Monday, February 26, 2024

Review - A House Built by Slaves

Title:  A House Built by Slave
Author Jonathan W. White
Publisher:  Post Hypnotic Press
Genre:   Biographies & Memoirs; History
Format:  Audiobook ALC
No. of Pages:   240
Length:  9 hr 31 min
Narrator:  Jesse Lipscombe
Date of Publication:   December 21, 2023
My Rating:   5 Stars

*First published February 15, 2022

The forgotten but essential story of how President Lincoln welcomed African Americans to his White House in our nation’s most divided and war-torn era.

Jonathan White illuminates why Lincoln’s then-unprecedented welcome of African Americans to the White House transformed the trajectory of race relations in the United States. From his 1862 meetings with Black Christian ministers, Lincoln began inviting African Americans of every background to his home, from ex-slaves from the Deep South to champions of abolitionism such as Frederick Douglass. More than a good-will gesture, the president would confer with his guests about the essential issues of citizenship and voting rights. Drawing from an array of primary sources, White reveals how Lincoln used the White House as the stage to amplify African American voices. Even 155 years after the signing of the Emancipation Proclamation, Lincoln’s inclusion of African Americans remains a necessary example in a country still struggling from racial divisions today.


For the last couple of years, memoirs have become an interest of mine. When I saw the audiobook of A House Built by Slaves pop up on NetGalley, I was immediately intrigued. In fact, the remainder of the title shows as "African American Visitors to the Lincoln White House."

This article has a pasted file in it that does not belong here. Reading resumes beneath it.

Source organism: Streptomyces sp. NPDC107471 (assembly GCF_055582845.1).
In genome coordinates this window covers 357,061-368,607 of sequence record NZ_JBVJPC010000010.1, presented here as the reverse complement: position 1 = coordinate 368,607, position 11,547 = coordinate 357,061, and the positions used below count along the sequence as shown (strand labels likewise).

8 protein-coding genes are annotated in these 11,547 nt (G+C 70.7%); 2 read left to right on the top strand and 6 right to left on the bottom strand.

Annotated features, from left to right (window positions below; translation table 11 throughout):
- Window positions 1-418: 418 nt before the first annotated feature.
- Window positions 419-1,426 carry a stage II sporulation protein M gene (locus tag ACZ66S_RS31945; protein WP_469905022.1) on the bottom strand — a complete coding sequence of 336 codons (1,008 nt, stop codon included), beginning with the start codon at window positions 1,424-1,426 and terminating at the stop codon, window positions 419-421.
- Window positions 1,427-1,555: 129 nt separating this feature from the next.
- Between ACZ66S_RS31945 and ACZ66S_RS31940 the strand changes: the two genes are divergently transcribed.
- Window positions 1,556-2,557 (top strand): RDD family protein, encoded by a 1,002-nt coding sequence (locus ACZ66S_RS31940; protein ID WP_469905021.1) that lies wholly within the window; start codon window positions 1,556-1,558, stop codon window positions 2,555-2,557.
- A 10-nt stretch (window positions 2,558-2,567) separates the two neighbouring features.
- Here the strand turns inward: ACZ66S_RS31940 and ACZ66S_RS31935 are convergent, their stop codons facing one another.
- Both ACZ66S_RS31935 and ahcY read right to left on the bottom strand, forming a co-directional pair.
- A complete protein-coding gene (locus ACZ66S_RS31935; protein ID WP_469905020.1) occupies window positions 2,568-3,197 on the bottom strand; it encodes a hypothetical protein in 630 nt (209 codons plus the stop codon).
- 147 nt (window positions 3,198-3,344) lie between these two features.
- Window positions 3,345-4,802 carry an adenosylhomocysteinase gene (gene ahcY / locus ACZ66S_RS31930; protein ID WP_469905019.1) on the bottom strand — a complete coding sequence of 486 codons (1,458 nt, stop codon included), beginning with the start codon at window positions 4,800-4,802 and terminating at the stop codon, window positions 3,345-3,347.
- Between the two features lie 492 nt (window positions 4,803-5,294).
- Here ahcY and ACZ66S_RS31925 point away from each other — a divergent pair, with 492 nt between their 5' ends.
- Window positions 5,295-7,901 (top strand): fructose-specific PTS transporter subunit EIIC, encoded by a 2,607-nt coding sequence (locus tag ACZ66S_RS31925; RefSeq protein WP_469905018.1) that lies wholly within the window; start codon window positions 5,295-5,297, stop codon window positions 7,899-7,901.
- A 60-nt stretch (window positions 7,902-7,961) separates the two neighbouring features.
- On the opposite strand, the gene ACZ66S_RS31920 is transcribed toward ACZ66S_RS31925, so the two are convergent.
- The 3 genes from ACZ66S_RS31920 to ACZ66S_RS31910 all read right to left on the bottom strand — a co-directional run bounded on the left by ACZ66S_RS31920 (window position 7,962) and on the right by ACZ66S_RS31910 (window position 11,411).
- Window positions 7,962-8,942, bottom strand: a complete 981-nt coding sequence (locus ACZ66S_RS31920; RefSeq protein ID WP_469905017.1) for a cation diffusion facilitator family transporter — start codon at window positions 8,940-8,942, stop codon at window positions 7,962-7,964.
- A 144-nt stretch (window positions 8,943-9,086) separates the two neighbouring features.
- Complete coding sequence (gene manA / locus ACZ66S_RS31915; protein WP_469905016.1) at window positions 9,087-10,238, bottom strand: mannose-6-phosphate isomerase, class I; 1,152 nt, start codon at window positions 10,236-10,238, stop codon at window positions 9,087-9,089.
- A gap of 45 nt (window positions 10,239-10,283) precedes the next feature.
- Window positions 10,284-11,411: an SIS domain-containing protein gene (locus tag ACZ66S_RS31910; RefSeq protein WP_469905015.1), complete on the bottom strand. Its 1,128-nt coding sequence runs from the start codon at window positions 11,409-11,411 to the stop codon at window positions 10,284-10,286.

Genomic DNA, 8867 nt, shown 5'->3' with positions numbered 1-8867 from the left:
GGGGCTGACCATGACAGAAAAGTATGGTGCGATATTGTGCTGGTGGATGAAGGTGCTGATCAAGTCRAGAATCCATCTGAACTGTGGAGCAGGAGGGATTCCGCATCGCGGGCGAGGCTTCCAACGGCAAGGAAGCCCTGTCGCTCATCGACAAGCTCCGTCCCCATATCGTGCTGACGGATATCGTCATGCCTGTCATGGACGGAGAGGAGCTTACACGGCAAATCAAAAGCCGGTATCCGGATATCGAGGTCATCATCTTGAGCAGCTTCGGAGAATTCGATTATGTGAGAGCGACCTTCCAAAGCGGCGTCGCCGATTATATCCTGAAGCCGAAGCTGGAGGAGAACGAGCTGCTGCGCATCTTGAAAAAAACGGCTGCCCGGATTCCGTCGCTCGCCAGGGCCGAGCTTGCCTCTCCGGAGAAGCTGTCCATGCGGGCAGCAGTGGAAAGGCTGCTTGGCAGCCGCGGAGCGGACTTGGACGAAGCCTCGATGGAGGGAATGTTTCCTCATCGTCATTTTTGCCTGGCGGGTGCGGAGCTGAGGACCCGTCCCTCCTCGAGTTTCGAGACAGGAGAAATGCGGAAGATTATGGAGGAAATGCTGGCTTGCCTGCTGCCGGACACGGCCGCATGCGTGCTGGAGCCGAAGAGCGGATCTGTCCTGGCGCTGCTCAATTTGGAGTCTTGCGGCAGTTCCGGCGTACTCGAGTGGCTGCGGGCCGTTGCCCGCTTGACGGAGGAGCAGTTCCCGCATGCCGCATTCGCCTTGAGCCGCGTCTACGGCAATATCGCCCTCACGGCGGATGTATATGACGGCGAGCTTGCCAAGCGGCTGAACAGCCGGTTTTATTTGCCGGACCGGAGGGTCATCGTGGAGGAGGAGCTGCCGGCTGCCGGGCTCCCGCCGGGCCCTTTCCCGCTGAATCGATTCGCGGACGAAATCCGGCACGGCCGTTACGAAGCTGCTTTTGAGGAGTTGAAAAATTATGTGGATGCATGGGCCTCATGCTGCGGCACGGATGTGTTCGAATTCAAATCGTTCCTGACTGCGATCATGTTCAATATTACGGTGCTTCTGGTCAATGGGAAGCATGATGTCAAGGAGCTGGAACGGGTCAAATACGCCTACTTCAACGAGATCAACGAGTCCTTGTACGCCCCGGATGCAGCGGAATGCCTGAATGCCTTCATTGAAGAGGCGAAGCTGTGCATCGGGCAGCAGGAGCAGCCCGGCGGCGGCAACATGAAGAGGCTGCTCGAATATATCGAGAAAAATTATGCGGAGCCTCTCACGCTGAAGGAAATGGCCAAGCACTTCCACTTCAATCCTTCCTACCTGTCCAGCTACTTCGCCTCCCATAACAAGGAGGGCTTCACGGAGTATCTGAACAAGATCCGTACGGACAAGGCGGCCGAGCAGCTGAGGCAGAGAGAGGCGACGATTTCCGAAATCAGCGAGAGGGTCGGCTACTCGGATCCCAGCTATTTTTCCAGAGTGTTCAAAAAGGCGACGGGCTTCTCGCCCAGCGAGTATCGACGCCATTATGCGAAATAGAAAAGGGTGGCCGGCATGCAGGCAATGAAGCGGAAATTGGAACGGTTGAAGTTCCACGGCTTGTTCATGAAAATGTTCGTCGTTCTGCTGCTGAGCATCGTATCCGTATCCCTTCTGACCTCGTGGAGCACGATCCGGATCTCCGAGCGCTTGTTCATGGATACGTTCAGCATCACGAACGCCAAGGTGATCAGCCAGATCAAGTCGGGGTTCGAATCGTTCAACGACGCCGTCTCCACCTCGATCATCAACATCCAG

During the years between 1861 and 1865, the Civil War was raging in America. At the same time, the president at that time, Abraham Lincoln, was engaged in a different fight, that of welcoming African Americans to the White House, forever changing most of America's hold on slavery. 

What was interesting to me - okay, I have been out of school for decades - was (re)learning about colonization. In fact, for a time Lincoln was a strong advocate of colonization. He began meeting with African Americans at the White House, but had wanted to implement a way to have Blacks migrate to other countries. In fact, Lincoln once said, "your race are suffering, in my judgment, the greatest wrong inflicted on any people...but on the broad continent, not a single man of your race is made at the equal of a single of ours."

However, Lincoln continued to meet with various guests at the White House and soon his decisions, if not his very words, began to take on a transformation. Citizenship of African Americans, as well as voting rights, became matters of importance to Lincoln. In fact, on January 1, 1863, Lincoln issued the Emancipation Proclamation, which stated, "that all persons held as as slaves...are, and henceforward shall be free." These were not mere words of Lincoln's, but his actions showed even more concern for a race that was experiencing so much turmoil.